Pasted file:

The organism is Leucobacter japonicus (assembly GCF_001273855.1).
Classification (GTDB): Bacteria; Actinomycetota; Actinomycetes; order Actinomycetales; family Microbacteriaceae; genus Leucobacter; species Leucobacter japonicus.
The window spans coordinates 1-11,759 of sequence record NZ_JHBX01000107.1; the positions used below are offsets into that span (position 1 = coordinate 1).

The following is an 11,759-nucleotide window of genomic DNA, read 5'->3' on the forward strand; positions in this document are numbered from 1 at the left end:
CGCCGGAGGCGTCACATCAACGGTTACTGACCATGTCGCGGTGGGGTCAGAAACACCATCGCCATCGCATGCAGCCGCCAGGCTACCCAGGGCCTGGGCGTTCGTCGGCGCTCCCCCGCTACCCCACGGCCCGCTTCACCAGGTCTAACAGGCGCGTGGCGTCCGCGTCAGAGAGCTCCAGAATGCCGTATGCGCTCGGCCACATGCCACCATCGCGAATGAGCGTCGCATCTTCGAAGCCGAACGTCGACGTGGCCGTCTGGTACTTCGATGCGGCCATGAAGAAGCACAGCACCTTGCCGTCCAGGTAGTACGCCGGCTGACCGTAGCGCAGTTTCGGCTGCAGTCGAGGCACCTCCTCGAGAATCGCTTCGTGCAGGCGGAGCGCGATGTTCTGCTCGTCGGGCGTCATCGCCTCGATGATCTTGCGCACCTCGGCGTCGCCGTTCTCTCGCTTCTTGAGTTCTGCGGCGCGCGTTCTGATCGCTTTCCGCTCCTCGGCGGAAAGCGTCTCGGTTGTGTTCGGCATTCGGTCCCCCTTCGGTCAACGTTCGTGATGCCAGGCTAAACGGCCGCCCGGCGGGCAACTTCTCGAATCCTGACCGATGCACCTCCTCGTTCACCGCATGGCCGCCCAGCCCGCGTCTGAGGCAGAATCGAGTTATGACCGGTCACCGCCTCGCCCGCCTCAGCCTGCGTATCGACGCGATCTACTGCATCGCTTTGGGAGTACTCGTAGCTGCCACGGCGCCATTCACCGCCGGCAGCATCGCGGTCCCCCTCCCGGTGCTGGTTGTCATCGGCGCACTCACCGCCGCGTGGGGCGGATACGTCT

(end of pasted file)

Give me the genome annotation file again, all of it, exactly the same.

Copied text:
The organism is Leucobacter japonicus (assembly GCF_001273855.1).
Classification (GTDB): Bacteria; Actinomycetota; Actinomycetes; order Actinomycetales; family Microbacteriaceae; genus Leucobacter; species Leucobacter japonicus.
The window spans coordinates 1-11,759 of sequence record NZ_JHBX01000107.1; the positions used below are offsets into that span (position 1 = coordinate 1).

The following is an 11,759-nucleotide window of genomic DNA, read 5'->3' on the forward strand; positions in this document are numbered from 1 at the left end:
CGCCGGAGGCGTCACATCAACGGTTACTGACCATGTCGCGGTGGGGTCAGAAACACCATCGCCATCGCATGCAGCCGCCAGGCTACCCAGGGCCTGGGCGTTCGTCGGCGCTCCCCCGCTACCCCACGGCCCGCTTCACCAGGTCTAACAGGCGCGTGGCGTCCGCGTCAGAGAGCTCCAGAATGCCGTATGCGCTCGGCCACATGCCACCATCGCGAATGAGCGTCGCATCTTCGAAGCCGAACGTCGACGTGGCCGTCTGGTACTTCGATGCGGCCATGAAGAAGCACAGCACCTTGCCGTCCAGGTAGTACGCCGGCTGACCGTAGCGCAGTTTCGGCTGCAGTCGAGGCACCTCCTCGAGAATCGCTTCGTGCAGGCGGAGCGCGATGTTCTGCTCGTCGGGCGTCATCGCCTCGATGATCTTGCGCACCTCGGCGTCGCCGTTCTCTCGCTTCTTGAGTTCTGCGGCGCGCGTTCTGATCGCTTTCCGCTCCTCGGCGGAAAGCGTCTCGGTTGTGTTCGGCATTCGGTCCCCCTTCGGTCAACGTTCGTGATGCCAGGCTAAACGGCCGCCCGGCGGGCAACTTCTCGAATCCTGACCGATGCACCTCCTCGTTCACCGCATGGCCGCCCAGCCCGCGTCTGAGGCAGAATCGAGTTATGACCGGTCACCGCCTCGCCCGCCTCAGCCTGCGTATCGACGCGATCTACTGCATCGCTTTGGGAGTACTCGTAGCTGCCACGGCGCCATTCACCGCCGGCAGCATCGCGGTCCCCCTCCCGGTGCTGGTTGTCATCGGCGCACTCACCGCCGCGTGGGGCGGATACGTCT